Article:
Robert L. Baldwin (Stanford University) Solvation and the energetics of protein folding
Abstract: Solvation makes major contributions to the energetics of protein folding. In an unfolded protein the free energy of solvating nonpolar side chains is unfavorable while solvating polar peptide groups is favorable. The classical model for the energetics of burying nonpolar side chains through folding is Kauzmann's 1959 proposal to use transfer data for model hydrocarbons from water to an organic solvent. The simple picture is that 50 square angstroms of water-accessible surface area (ASA) per average side chain is buried via folding and -25 cal mol-1 is gained per square angstrom or -1.25 kcal mol-1 per residue. Today this model is regarded as seriously over-simplified and side chain burial is modeled by a 2-step process. (1) First remove the nonpolar side chain from water, using liquid to gas phase transfer data; (2) pack the folded protein side chains using the Lennard-Jones potential and protein structural coordinates to find the packing energy. A major unsolved problem is the highly approximate proportionality between solvation free energy and ASA. Model compound data give a huge value for the solvation enthalpy of the peptide group (-14.2 kcal/mol, Makhatadze & Privalov, 1993), more than 10 times larger than the free energy change per residue for burying nonpolar side chains. Its size shows that more work is badly needed on determining accurate energetics for peptide solvation and forming peptide H-bonds. Recent work shows that the principle of group additivity is not valid for the polar peptide group.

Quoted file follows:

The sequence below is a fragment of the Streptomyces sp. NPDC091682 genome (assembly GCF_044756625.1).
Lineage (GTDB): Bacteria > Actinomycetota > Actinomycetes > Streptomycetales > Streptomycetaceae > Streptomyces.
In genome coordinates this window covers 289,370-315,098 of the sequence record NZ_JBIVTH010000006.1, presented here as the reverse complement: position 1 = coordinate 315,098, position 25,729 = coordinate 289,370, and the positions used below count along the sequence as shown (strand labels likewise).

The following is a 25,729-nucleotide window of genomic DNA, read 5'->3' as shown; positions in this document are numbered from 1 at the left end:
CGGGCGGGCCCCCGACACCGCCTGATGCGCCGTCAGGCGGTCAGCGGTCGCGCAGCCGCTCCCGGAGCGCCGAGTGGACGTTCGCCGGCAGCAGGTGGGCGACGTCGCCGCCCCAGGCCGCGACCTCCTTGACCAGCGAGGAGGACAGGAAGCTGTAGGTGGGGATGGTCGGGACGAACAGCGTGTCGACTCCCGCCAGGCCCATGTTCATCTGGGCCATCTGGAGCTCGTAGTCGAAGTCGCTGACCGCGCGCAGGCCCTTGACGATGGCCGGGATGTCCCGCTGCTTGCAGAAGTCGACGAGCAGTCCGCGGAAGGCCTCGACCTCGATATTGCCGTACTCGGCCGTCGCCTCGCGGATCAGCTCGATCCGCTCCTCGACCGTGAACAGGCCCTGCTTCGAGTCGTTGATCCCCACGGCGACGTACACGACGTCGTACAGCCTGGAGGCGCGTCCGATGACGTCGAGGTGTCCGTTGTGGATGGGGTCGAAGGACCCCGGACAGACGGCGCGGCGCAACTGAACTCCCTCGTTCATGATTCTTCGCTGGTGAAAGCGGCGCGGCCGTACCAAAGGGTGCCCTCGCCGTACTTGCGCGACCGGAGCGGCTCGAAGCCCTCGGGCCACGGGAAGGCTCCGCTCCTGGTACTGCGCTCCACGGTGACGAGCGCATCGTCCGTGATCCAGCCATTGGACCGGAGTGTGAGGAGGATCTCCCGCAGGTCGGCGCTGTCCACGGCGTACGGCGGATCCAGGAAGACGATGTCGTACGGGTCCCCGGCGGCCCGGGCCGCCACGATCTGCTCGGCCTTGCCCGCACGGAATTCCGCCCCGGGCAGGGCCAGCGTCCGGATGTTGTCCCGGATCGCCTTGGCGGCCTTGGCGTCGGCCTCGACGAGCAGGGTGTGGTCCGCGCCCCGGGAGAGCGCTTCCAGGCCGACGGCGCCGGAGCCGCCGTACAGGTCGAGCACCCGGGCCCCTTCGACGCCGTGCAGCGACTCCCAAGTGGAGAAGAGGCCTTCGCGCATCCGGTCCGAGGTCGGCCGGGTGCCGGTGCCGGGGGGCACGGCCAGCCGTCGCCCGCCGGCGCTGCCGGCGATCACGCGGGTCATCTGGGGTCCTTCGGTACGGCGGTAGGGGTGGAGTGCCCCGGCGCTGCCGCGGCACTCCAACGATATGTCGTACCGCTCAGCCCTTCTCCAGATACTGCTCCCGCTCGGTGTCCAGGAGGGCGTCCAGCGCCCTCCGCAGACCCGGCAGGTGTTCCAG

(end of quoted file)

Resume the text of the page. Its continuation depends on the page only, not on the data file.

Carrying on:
Robert L. Baldwin (Stanford University) Solvation and the energetics of protein folding (poster)